Cleaning Pearl Jewellery

What are Pearls?

White and black round cultured pearls.
White and black round cultured pearls.

Pearls are often called an organic gem stone. This is true in the sense of how they come into being. Natural pearls are the byproduct of an irritation suffered by a mollusk. A pearl is made of calcium carbonate and is formed in the mantel of a clam. The mollusk attempts to lessen an irritation caused by some foreign object that has made its way into its shell. The mollusk covers the foreign body in concentric layers of calcium carbonate. The result is a pearl.

Pearls come in an amazing range of shapes and colours.
Pearls come in an amazing range of shapes and colours.

Most of the pearls we come into contact with are “Cultured”. They have been created by purposely introducing the right kind of irritant into the shell of a farmed mollusk. Gem quality naturally occurring pearls are very rare.

Cleaning cultured pearls.

Special care should be taken cleaning pearls.

Pearls used in jewellery have normally been drilled either part the way through, for use in a ring for example or all the way through to make a strand of pearls. This hole creates problems for cleaning.

Drilled pearls
The hole drilled through pearls leaves them open to damage if they are exposed to water for any length of time.

Undrilled pearls are very effective in repelling water. Drilled pearls are not. If a drilled pearl remains wet for any length of time, the moisture will begin to soften the inside of the pearl. If the moisture contains any acids the pearl will begin to dissolve.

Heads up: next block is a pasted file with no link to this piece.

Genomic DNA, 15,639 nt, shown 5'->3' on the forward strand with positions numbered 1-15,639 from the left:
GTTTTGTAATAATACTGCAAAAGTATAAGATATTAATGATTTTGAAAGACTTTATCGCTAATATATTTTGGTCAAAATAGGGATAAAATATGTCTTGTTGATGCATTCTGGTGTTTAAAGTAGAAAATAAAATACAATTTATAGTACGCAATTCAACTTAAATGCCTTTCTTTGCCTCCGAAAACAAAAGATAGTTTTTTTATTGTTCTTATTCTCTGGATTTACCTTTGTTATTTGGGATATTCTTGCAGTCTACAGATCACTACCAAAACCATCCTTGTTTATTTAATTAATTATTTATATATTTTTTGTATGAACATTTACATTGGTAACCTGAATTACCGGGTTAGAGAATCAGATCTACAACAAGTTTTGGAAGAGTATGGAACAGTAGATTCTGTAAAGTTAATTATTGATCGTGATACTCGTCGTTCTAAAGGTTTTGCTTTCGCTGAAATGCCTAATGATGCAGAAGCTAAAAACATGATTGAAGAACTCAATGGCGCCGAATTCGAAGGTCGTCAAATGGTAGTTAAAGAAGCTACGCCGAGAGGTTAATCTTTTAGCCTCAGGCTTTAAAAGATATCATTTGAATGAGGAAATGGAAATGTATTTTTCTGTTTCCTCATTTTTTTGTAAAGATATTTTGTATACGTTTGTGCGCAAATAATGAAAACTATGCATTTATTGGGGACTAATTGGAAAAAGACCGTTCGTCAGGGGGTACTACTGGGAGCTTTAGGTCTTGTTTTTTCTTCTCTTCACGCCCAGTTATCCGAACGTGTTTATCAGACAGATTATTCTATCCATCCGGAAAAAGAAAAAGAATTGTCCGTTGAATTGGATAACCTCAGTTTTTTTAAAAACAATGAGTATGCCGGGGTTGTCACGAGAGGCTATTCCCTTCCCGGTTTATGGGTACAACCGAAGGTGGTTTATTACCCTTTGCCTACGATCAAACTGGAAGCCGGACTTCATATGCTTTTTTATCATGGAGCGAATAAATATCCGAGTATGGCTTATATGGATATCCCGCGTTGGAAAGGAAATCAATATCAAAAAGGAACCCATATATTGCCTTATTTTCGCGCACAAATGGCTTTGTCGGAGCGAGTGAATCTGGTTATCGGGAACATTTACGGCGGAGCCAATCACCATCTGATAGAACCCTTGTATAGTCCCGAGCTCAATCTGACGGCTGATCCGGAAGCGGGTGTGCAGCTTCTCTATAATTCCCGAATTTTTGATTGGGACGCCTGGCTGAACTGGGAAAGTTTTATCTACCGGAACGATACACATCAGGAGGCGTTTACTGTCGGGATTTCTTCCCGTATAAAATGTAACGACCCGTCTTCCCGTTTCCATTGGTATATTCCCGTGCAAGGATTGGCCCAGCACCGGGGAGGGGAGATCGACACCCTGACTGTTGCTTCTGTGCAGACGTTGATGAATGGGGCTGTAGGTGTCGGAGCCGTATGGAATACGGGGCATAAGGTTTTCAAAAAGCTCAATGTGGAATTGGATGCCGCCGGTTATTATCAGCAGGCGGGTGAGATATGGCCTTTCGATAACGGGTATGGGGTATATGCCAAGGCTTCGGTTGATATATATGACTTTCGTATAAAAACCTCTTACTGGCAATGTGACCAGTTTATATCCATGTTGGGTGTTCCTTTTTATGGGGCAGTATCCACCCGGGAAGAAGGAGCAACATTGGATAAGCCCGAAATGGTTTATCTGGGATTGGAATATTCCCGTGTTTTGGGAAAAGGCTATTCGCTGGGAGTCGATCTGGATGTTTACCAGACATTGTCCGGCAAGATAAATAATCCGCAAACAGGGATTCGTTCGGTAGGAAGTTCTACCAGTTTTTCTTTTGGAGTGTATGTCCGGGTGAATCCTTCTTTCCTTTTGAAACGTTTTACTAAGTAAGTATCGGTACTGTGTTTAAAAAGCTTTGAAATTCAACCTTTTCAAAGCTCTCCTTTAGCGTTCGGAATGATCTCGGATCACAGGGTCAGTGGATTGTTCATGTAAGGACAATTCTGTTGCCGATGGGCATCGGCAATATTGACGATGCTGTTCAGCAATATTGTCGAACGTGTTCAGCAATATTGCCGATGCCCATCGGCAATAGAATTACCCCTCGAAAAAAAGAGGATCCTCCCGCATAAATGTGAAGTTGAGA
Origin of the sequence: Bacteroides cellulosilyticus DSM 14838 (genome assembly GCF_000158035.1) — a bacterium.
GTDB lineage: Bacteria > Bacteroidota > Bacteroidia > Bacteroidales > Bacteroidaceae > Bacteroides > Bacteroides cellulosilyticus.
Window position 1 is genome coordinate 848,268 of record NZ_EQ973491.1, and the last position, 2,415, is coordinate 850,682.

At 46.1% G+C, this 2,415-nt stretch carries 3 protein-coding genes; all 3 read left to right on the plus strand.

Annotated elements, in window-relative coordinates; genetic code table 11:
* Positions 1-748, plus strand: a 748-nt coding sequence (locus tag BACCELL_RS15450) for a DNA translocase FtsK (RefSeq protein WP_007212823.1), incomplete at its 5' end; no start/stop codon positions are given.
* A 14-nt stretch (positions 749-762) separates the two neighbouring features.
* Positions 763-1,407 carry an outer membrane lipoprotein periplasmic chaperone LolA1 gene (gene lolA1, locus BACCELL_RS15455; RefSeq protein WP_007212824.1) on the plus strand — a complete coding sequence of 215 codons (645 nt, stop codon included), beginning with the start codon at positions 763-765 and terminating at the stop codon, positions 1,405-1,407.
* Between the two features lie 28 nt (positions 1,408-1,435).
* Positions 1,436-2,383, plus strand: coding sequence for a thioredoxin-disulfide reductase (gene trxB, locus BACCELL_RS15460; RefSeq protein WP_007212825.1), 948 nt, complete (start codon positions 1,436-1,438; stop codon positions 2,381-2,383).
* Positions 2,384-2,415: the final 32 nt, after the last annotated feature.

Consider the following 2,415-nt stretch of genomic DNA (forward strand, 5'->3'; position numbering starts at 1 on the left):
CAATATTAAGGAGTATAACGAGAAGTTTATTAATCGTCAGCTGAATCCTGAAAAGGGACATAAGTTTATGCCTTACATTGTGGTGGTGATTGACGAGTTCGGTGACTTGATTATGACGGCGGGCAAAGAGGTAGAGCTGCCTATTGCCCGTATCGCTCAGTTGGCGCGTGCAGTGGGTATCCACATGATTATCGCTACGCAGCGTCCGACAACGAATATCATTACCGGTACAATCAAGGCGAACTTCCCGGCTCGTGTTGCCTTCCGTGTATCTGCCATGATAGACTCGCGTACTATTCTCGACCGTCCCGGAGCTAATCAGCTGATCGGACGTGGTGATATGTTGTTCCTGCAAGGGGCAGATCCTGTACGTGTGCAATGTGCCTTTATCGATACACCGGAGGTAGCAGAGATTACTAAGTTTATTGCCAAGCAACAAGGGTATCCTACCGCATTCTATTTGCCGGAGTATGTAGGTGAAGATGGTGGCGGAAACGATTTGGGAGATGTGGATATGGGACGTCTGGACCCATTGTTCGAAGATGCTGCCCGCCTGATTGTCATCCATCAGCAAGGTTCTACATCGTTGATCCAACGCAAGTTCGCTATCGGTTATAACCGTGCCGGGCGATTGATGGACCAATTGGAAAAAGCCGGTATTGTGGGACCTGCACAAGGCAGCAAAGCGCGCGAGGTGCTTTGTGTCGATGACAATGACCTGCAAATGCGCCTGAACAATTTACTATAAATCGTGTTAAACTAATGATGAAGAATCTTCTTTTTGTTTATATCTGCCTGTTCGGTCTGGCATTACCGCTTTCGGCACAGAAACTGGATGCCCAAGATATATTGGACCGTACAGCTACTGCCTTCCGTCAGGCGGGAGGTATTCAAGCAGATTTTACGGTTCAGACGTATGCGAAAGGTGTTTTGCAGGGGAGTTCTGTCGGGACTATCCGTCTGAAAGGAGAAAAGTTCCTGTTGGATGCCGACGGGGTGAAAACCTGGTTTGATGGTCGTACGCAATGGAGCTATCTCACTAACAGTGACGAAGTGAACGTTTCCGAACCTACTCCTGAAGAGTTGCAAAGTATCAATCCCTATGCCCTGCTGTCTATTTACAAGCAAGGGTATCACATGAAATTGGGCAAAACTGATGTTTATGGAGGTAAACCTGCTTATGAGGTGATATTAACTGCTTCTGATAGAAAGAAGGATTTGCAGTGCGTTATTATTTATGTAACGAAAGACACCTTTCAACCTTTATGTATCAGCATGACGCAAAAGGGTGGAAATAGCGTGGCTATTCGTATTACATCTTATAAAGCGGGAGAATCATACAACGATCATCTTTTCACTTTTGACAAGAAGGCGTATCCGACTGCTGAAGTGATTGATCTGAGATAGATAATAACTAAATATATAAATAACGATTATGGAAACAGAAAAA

• Never place pearls in Silver Dip. Silver Dip contains sulfuric acid.
  • Never put pearls in to an ultrasonic cleaning machine.
  • Never use a steam cleaner on pearl jewellery.
  • It is not a good idea to get drilled pearls wet.
  • Do not use harsh polishes on pearls. At home you should avoid using any polishing compounds on pearls.

Cleaning pearl strands.

If you need to clean a strand of pearls at home, I advise wiping each individual pearl with a soft damp cloth. Drying them with another soft cloth and finally giving each pearl a light polish with an untreated soft polishing cloth.

Cultured freshwater pearl bracelet
Cultured freshwater pearl bracelet. Pearl strands should be cleaned with caution. Stuller

If there are large gaps between the pearls or if they are knotted, between the pearls and the knot on either side, then it is time to have them restrung. Most pearl stringers will clean the pearls before they are restrung.

Pearl strands should be regularly restrung by a professional pearl stringer.

Cleaning pearl set jewellery.

Pearls on rings, earrings, pendants or brooches, may have to be unavoidably washed. Hand wash the jewellery with a mild cleaner, LilyJewels SparkleClean. Do not soak the piece of pearl jewellery. Pearls on rings and brooches are usually glued, with a post. You should check if the pearl is secure before cleaning.

Pearl, white and black diamond ring.
Pearl, white and black diamond ring. A combination of materials means pearl set jewellery must be washed.

Dry the piece thoroughly. Then polish the metal parts with a Sunshine polishing cloth or LilyJewels ProPolishing Pads, avoiding the pearl. Lightly polish the pearl with a soft untreated polishing cloth.

Costume paste pearls.

Paste pearls are either a glass or plastic bead, with some kind of coating applied.

Most professional jewellers will avoid cleaning paste pearls. Some of the coatings simply wash off in plain water. Even polishing with a soft untreated cloth is risky.

My advice is not to clean paste pearl jewellery.